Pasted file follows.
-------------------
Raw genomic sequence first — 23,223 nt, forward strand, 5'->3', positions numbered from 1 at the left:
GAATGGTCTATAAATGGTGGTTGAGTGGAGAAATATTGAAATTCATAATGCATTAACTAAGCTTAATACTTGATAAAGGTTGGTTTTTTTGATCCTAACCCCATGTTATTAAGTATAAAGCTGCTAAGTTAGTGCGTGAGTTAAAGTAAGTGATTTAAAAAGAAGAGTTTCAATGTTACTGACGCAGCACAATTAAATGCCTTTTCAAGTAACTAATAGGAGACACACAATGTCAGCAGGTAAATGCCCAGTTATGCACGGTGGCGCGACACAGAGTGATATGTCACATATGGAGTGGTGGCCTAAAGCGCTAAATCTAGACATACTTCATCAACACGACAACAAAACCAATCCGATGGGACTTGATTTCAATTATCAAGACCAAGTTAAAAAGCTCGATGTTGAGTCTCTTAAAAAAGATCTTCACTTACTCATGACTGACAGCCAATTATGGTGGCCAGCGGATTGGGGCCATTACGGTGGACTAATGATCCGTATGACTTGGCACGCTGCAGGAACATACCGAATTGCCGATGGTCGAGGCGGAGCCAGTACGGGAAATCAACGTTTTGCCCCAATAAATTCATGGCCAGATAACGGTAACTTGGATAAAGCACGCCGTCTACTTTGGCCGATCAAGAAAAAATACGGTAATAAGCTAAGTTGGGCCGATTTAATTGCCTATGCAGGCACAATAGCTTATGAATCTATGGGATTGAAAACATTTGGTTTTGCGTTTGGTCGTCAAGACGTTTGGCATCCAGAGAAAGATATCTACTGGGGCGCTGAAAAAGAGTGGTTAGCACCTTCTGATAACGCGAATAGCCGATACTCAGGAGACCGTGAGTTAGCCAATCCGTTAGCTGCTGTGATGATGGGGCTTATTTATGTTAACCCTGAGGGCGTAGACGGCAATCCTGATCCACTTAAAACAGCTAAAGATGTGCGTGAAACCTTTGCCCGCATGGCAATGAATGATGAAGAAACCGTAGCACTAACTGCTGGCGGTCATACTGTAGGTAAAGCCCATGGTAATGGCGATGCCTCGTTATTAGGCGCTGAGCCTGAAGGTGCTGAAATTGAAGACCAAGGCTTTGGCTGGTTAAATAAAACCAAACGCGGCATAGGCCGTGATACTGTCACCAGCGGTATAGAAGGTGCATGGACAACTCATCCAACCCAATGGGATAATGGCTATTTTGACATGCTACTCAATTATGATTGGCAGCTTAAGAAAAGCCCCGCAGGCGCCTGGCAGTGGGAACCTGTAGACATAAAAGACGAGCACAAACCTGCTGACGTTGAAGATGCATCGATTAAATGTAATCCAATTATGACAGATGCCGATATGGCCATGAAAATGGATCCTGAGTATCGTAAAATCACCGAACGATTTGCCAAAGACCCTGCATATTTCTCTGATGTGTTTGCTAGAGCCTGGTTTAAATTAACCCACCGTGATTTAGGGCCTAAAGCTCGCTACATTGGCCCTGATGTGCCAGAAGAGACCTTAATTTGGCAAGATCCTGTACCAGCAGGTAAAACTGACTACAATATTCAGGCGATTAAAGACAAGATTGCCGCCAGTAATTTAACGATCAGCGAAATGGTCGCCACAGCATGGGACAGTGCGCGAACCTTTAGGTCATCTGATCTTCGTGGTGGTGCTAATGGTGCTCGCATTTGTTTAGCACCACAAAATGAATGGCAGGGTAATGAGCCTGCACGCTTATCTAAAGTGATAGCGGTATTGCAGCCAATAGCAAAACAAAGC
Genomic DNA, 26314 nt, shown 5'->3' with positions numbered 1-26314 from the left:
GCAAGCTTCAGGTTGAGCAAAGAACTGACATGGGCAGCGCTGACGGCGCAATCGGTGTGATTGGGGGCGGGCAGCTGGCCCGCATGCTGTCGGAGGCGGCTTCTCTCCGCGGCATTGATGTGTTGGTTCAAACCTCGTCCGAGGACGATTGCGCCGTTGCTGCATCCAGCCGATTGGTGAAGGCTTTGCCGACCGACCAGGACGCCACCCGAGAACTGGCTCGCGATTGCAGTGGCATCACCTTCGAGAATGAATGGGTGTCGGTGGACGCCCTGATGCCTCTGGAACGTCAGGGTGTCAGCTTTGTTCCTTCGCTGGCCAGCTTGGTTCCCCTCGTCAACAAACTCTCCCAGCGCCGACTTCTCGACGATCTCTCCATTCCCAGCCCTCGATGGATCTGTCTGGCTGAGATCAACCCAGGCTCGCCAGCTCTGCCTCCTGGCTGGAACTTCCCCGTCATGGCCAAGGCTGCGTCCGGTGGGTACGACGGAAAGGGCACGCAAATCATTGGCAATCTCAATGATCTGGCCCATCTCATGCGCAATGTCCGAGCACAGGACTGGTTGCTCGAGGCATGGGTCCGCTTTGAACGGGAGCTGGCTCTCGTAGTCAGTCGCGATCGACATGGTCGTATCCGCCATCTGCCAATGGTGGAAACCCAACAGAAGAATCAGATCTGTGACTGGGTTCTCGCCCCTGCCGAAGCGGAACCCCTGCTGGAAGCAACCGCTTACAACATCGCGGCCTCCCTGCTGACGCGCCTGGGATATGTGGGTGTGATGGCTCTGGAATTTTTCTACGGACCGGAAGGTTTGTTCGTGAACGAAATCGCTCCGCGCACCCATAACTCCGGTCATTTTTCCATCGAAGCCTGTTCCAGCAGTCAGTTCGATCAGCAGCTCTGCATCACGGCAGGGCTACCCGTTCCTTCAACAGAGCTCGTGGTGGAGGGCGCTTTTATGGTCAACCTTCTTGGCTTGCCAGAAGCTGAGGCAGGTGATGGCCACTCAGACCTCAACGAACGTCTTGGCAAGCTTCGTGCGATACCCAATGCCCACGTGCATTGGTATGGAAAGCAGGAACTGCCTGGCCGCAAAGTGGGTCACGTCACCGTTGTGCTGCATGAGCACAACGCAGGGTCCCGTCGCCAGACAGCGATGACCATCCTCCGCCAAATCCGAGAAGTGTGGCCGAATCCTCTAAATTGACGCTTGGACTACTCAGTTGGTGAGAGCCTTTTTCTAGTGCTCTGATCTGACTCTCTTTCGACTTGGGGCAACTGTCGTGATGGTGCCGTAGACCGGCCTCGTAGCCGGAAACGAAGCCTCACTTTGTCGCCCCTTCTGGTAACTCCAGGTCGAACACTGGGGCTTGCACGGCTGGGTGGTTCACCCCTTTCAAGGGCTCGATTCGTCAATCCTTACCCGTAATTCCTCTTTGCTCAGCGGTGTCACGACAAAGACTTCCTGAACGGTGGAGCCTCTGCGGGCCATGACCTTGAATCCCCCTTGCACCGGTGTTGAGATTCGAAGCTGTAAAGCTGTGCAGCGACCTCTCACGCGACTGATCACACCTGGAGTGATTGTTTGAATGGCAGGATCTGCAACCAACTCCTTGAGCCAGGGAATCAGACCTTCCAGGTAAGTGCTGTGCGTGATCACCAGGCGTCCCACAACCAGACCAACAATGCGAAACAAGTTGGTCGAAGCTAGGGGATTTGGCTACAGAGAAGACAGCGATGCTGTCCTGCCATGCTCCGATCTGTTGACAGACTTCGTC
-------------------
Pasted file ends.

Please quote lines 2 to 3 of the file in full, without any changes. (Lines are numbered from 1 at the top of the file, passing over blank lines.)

GAATGGTCTATAAATGGTGGTTGAGTGGAGAAATATTGAAATTCATAATGCATTAACTAAGCTTAATACTTGATAAAGGTTGGTTTTTTTGATCCTAACCCCATGTTATTAAGTATAAAGCTGCTAAGTTAGTGCGTGAGTTAAAGTAAGTGATTTAAAAAGAAGAGTTTCAATGTTACTGACGCAGCACAATTAAATGCCTTTTCAAGTAACTAATAGGAGACACACAATGTCAGCAGGTAAATGCCCAGTTATGCACGGTGGCGCGACACAGAGTGATATGTCACATATGGAGTGGTGGCCTAAAGCGCTAAATCTAGACATACTTCATCAACACGACAACAAAACCAATCCGATGGGACTTGATTTCAATTATCAAGACCAAGTTAAAAAGCTCGATGTTGAGTCTCTTAAAAAAGATCTTCACTTACTCATGACTGACAGCCAATTATGGTGGCCAGCGGATTGGGGCCATTACGGTGGACTAATGATCCGTATGACTTGGCACGCTGCAGGAACATACCGAATTGCCGATGGTCGAGGCGGAGCCAGTACGGGAAATCAACGTTTTGCCCCAATAAATTCATGGCCAGATAACGGTAACTTGGATAAAGCACGCCGTCTACTTTGGCCGATCAAGAAAAAATACGGTAATAAGCTAAGTTGGGCCGATTTAATTGCCTATGCAGGCACAATAGCTTATGAATCTATGGGATTGAAAACATTTGGTTTTGCGTTTGGTCGTCAAGACGTTTGGCATCCAGAGAAAGATATCTACTGGGGCGCTGAAAAAGAGTGGTTAGCACCTTCTGATAACGCGAATAGCCGATACTCAGGAGACCGTGAGTTAGCCAATCCGTTAGCTGCTGTGATGATGGGGCTTATTTATGTTAACCCTGAGGGCGTAGACGGCAATCCTGATCCACTTAAAACAGCTAAAGATGTGCGTGAAACCTTTGCCCGCATGGCAATGAATGATGAAGAAACCGTAGCACTAACTGCTGGCGGTCATACTGTAGGTAAAGCCCATGGTAATGGCGATGCCTCGTTATTAGGCGCTGAGCCTGAAGGTGCTGAAATTGAAGACCAAGGCTTTGGCTGGTTAAATAAAACCAAACGCGGCATAGGCCGTGATACTGTCACCAGCGGTATAGAAGGTGCATGGACAACTCATCCAACCCAATGGGATAATGGCTATTTTGACATGCTACTCAATTATGATTGGCAGCTTAAGAAAAGCCCCGCAGGCGCCTGGCAGTGGGAACCTGTAGACATAAAAGACGAGCACAAACCTGCTGACGTTGAAGATGCATCGATTAAATGTAATCCAATTATGACAGATGCCGATATGGCCATGAAAATGGATCCTGAGTATCGTAAAATCACCGAACGATTTGCCAAAGACCCTGCATATTTCTCTGATGTGTTTGCTAGAGCCTGGTTTAAATTAACCCACCGTGATTTAGGGCCTAAAGCTCGCTACATTGGCCCTGATGTGCCAGAAGAGACCTTAATTTGGCAAGATCCTGTACCAGCAGGTAAAACTGACTACAATATTCAGGCGATTAAAGACAAGATTGCCGCCAGTAATTTAACGATCAGCGAAATGGTCGCCACAGCATGGGACAGTGCGCGAACCTTTAGGTCATCTGATCTTCGTGGTGGTGCTAATGGTGCTCGCATTTGTTTAGCACCACAAAATGAATGGCAGGGTAATGAGCCTGCACGCTTATCTAAAGTGATAGCGGTATTGCAGCCAATAGCAAAACAAAGC
Genomic DNA, 26314 nt, shown 5'->3' with positions numbered 1-26314 from the left: